International best practice

Seplat Petroleum Development Company (SPDC) and Lekoil Plc are among the local companies with the best relationship with their host communities. These companies have operated without the usual rancour oil majors like Shell have faced.

One key reason behind their success is that early on they developed a holistic Global Memorandum of Understanding (GMOU) with their host communities – not for their host communities. This means that both parties sat across a room and hashed out practical areas of cooperation. The communities tell them their concerns and they both agree on what is realistic and doable.

The GMOU Seplat entered into with the local communities that host its operations within OMLs 4, 38, and 41 was the company’s first community development agreement signed between it and its local stakeholders. This set the standard for all of Seplat’s subsequent engagements with local stakeholders as the company has grown and acquired additional licences.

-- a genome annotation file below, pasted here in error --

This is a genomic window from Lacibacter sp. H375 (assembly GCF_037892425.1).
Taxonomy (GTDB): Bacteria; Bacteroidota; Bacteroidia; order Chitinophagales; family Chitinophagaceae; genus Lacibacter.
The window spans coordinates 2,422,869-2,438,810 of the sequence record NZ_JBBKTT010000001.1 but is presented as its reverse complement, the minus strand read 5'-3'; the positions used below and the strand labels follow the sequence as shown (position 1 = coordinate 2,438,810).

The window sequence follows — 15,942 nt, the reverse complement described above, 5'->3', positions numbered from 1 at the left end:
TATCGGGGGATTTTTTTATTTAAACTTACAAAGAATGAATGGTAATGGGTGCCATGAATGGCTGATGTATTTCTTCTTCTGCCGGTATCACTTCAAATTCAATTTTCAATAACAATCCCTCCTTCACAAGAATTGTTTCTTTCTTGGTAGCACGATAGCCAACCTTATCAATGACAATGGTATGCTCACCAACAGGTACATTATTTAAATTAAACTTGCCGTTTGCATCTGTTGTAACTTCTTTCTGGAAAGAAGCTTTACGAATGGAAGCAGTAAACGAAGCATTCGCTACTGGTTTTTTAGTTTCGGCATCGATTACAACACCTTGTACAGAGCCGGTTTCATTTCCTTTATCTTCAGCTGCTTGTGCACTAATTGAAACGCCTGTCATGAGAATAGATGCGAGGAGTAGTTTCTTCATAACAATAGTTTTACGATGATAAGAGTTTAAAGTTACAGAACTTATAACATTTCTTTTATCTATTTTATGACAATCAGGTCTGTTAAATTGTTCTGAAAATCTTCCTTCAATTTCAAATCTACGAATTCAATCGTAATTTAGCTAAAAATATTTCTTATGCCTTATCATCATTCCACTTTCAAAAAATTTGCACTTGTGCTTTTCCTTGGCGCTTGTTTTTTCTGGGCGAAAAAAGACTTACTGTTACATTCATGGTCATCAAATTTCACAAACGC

Seplat and its host communities develop a common forum responsible for coordinating the implementation of the social investment programmes funded by Seplat and identified by the team of the community association and the company’s representatives, with a view to investing in areas that align Seplat’s business objectives with local priorities whilst addressing broader development objectives.

“This process involves transparent communication with all local stakeholders and ensures multi-party engagement between the company, community, civil society groups, and government,” the company said.

The revised PIB should build on these kinds of initiatives to reduce agitations in the Niger Delta. Yet, it should never be a substitute for the government’s responsibility for developing the region.